The 2023 FIFA Women’s World Cup has seen a lot of spectacular goals on the field. It’s even seen a refreshing lack of off-field issues with hosts Australia and New Zealand, with maybe the biggest debate there so far on if the New Zealand city of Palmerston North is “boring” or not. But there are notable off-field issues here still, and they’re more focused on the overall way FIFA and its member federations have treated the women’s players in comparison to the men’s players at past World Cups. And Rebecca Lowe spotlighted some of that in an interview with Michael Ryan Ruiz on The Dan Le Batard Show with Stugotz Tuesday:
“Look at how the men are treated and let’s look at how the women are treated. Its an absolute disgrace.”
– Rebecca Lowe speaks on the disparities in treatment between the Men’s World Cup and Women’s World Cup.
— Dan Le Batard Show with Stugotz (@LeBatardShow) August 2, 2023
Here’s the full context of that clip, which starts around the 8:37 mark of the overall interview:
That starts with Ruiz saying “I want to talk to you about what for me is in equal parts a great story, but also a sad story, when you dive into the history of the Colombian soccer federation and their treatment of women. We’re talking about sexual harassment, we’re talking about withheld wages, we’re talking about the same oppressors that are keeping this power dynamic in their federation actually taking the wages from one tournament over there. And yet, in the face of that, Colombia are having a magical run in this tournament with a brilliant 19-year-old [she’s actually 18] that you can make an argument ‘Is Linda Caicedo the best player in the world right now?’ Certainly the most in-form.”
Lowe, known for her Premier League work for NBC and her After the Whistle Apple News original podcast on women’s soccer with Brendan Hunt of Ted Lasso fame, says “Oh, I think you’re right, most in-form. What she can do on the football field is very, very rare. She runs around defenders like they’re not there. She has played, guys, she just turned 19? Because she has played in three World Cups in a year. She played for the under-17s, so she was turning 18, the under-20s, and now, at the senior World Cup. I mean, there’s very few people if any who have done something like that. She is somebody, remember the name, Linda Caicedo, you’re going to know that name for the next 10-15 years.”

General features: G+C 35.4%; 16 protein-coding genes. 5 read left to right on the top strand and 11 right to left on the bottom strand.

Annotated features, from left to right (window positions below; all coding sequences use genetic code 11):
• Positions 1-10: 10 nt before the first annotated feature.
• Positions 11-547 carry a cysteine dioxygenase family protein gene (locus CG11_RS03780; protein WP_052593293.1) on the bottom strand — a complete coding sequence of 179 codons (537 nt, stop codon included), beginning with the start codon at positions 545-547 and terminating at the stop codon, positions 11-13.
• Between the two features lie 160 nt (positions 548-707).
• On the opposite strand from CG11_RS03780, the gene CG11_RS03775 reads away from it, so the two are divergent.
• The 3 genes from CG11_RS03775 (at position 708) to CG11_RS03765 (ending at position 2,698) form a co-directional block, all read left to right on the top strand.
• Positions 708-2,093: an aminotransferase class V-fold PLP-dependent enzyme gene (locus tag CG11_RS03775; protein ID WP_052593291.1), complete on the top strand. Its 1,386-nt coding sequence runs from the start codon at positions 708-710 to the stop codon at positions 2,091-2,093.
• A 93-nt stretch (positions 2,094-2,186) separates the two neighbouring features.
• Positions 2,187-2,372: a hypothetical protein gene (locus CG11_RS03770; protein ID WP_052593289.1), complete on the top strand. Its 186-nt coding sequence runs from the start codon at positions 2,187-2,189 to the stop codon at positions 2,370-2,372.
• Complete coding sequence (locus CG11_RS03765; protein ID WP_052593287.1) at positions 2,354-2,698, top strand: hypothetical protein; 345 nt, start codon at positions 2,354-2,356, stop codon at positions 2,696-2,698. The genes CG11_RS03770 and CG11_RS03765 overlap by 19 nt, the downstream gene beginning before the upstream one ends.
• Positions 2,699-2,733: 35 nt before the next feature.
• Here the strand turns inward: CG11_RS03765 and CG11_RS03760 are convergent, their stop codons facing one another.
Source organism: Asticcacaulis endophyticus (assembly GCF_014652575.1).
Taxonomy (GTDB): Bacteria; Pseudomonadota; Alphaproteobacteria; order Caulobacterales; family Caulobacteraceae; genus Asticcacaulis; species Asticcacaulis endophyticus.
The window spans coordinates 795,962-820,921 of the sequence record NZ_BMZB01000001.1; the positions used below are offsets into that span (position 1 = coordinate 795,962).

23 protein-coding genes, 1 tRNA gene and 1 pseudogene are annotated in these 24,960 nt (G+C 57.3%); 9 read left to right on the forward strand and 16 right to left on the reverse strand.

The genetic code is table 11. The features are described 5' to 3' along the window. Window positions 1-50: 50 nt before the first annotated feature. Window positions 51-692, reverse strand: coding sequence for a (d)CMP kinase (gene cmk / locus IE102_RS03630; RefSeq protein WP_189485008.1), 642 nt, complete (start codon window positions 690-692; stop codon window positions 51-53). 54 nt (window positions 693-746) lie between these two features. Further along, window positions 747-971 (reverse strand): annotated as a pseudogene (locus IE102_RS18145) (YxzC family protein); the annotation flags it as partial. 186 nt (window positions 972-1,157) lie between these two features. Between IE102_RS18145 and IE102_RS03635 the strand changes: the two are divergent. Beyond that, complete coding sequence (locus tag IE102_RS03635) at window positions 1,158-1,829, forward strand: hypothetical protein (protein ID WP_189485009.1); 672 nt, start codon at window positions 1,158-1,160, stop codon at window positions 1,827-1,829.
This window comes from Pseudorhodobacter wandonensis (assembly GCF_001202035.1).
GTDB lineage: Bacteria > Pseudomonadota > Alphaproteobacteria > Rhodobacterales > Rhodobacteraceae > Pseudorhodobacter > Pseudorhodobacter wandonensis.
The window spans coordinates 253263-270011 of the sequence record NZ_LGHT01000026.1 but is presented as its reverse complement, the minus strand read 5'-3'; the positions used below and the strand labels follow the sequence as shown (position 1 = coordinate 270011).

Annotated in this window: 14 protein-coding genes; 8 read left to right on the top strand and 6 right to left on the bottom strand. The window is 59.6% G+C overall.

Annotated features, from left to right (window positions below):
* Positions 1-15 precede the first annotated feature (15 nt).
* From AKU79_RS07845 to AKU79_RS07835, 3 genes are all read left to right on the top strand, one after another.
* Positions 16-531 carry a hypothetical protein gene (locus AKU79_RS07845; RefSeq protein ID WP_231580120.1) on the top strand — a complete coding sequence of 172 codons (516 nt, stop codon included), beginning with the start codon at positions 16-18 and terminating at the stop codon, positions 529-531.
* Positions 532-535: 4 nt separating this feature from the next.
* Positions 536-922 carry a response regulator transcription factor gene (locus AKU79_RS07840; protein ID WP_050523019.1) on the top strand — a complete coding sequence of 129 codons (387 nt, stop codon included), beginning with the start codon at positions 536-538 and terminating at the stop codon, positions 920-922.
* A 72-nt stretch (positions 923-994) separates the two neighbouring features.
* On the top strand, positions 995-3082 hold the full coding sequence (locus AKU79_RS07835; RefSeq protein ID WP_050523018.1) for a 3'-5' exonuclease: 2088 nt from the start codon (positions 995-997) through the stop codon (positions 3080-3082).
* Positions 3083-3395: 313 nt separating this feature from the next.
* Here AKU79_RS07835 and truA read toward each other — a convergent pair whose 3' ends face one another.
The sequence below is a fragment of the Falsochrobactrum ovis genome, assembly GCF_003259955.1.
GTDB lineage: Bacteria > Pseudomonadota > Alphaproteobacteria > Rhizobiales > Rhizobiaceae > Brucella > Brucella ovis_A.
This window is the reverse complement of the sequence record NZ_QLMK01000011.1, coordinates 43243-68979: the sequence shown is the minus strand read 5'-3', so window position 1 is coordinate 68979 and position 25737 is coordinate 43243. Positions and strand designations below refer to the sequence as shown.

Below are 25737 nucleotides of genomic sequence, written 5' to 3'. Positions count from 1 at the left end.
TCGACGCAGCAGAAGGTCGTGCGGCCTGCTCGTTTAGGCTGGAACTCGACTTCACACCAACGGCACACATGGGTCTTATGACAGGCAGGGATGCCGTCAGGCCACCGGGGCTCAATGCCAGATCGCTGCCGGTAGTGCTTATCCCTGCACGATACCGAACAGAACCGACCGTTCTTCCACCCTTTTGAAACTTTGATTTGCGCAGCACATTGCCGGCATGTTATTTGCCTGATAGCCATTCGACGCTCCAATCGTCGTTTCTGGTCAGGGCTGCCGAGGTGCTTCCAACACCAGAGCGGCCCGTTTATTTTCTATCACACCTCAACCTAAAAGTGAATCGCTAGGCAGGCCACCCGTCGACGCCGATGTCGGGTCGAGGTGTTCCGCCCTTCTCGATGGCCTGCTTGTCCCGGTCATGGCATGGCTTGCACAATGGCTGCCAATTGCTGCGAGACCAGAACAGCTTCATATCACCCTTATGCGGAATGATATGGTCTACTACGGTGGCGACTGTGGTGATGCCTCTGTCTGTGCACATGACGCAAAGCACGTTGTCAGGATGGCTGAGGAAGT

“But to go back to what you said about the federation, Mike, this is the problem with the Women’s World Cup. When Brendan and I did an A to Zee, or as you guys would say, an A to Zed, for each team, virtually every team has an issue with their federation, whether it is issues of sexual abuse or payments or simply they can’t even seem to get them on the right flight altogether. It’s an absolute joke that the men get treated the way they do at the World Cup six months ago, and because of the way the Qatar World Cup was changed to December, we have this juxtaposition six months apart. Let’s look at how the men are treated, let’s look at how the women are treated. It’s an absolute disgrace, guys. And we have to air it as much as we can to try and get these things to move forward.”
“Jamaica is another one. Jamaica, their organization, the players didn’t even know what airport they were supposed to be going to. It really is a disgrace. And the U.S. women’s national team have done a lot to try and move things forward in terms of equal pay. Thank god for them. But it is the slowest domino effect in the history of the world, by the way. It’s an absolute shambles.”
Those are certainly strong comments from Lowe. And there’s merit to them. Beyond the specific examples she cites with Colombia and Jamaica, there have been many discussions about pay, harassment and more for a lot of these teams.
And there are FIFA-wide issues; the organization has talked a big game about improving compensation for players, including giving them some direct payments (rather than through federations) for the first time, but women are still expected to make around 25 cents on the dollar relative to the men, and the federations are still receiving more money than the players (which is a problem, given how many of these federations are run). And while FIFA did sell broadcast rights to this tournament separately in many countries, they weren’t always able to get what they had hoped for there, and only struck a deal with the “Big 5” (Italy, Germany, France, the UK, and Spain) European countries a month before the tournament.
So there are plenty of problems that can be spotlighted. The Women’s World Cup is certainly doing well from an audience standpoint (especially considering that it’s played in time zones that are challenging for North American and European viewers), and it’s doing well from a quality of play perspective, producing memorable results and highlights (including some from Caicedo, who definitely deserves that spotlight). But there are ongoing issues with international women’s soccer, both around FIFA and around individual federations. And it makes sense for Lowe and Ruiz to discuss those as part of the overall picture here.
[The Dan Le Batard Show with Stugotz on YouTube]